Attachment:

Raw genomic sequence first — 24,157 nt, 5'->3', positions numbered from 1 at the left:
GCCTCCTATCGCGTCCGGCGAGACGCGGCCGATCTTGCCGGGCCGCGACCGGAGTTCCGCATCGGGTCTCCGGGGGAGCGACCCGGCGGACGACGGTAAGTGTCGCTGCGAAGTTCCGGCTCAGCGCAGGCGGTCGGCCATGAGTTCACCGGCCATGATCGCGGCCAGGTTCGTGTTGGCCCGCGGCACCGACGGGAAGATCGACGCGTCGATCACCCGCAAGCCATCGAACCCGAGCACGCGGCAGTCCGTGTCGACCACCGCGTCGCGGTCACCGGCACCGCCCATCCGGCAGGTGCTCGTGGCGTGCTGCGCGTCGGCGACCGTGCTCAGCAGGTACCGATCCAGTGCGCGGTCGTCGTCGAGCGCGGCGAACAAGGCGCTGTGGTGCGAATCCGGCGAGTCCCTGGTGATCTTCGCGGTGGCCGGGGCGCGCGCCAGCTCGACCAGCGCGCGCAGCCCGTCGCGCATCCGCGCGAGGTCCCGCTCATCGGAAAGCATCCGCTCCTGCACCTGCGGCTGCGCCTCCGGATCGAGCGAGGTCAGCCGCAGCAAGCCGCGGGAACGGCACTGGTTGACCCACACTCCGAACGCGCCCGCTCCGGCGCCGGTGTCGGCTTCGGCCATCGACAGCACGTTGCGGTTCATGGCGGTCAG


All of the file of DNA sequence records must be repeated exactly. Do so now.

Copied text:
Raw genomic sequence first — 24,157 nt, 5'->3', positions numbered from 1 at the left:
GCCTCCTATCGCGTCCGGCGAGACGCGGCCGATCTTGCCGGGCCGCGACCGGAGTTCCGCATCGGGTCTCCGGGGGAGCGACCCGGCGGACGACGGTAAGTGTCGCTGCGAAGTTCCGGCTCAGCGCAGGCGGTCGGCCATGAGTTCACCGGCCATGATCGCGGCCAGGTTCGTGTTGGCCCGCGGCACCGACGGGAAGATCGACGCGTCGATCACCCGCAAGCCATCGAACCCGAGCACGCGGCAGTCCGTGTCGACCACCGCGTCGCGGTCACCGGCACCGCCCATCCGGCAGGTGCTCGTGGCGTGCTGCGCGTCGGCGACCGTGCTCAGCAGGTACCGATCCAGTGCGCGGTCGTCGTCGAGCGCGGCGAACAAGGCGCTGTGGTGCGAATCCGGCGAGTCCCTGGTGATCTTCGCGGTGGCCGGGGCGCGCGCCAGCTCGACCAGCGCGCGCAGCCCGTCGCGCATCCGCGCGAGGTCCCGCTCATCGGAAAGCATCCGCTCCTGCACCTGCGGCTGCGCCTCCGGATCGAGCGAGGTCAGCCGCAGCAAGCCGCGGGAACGGCACTGGTTGACCCACACTCCGAACGCGCCCGCTCCGGCGCCGGTGTCGGCTTCGGCCATCGACAGCACGTTGCGGTTCATGGCGGTCAG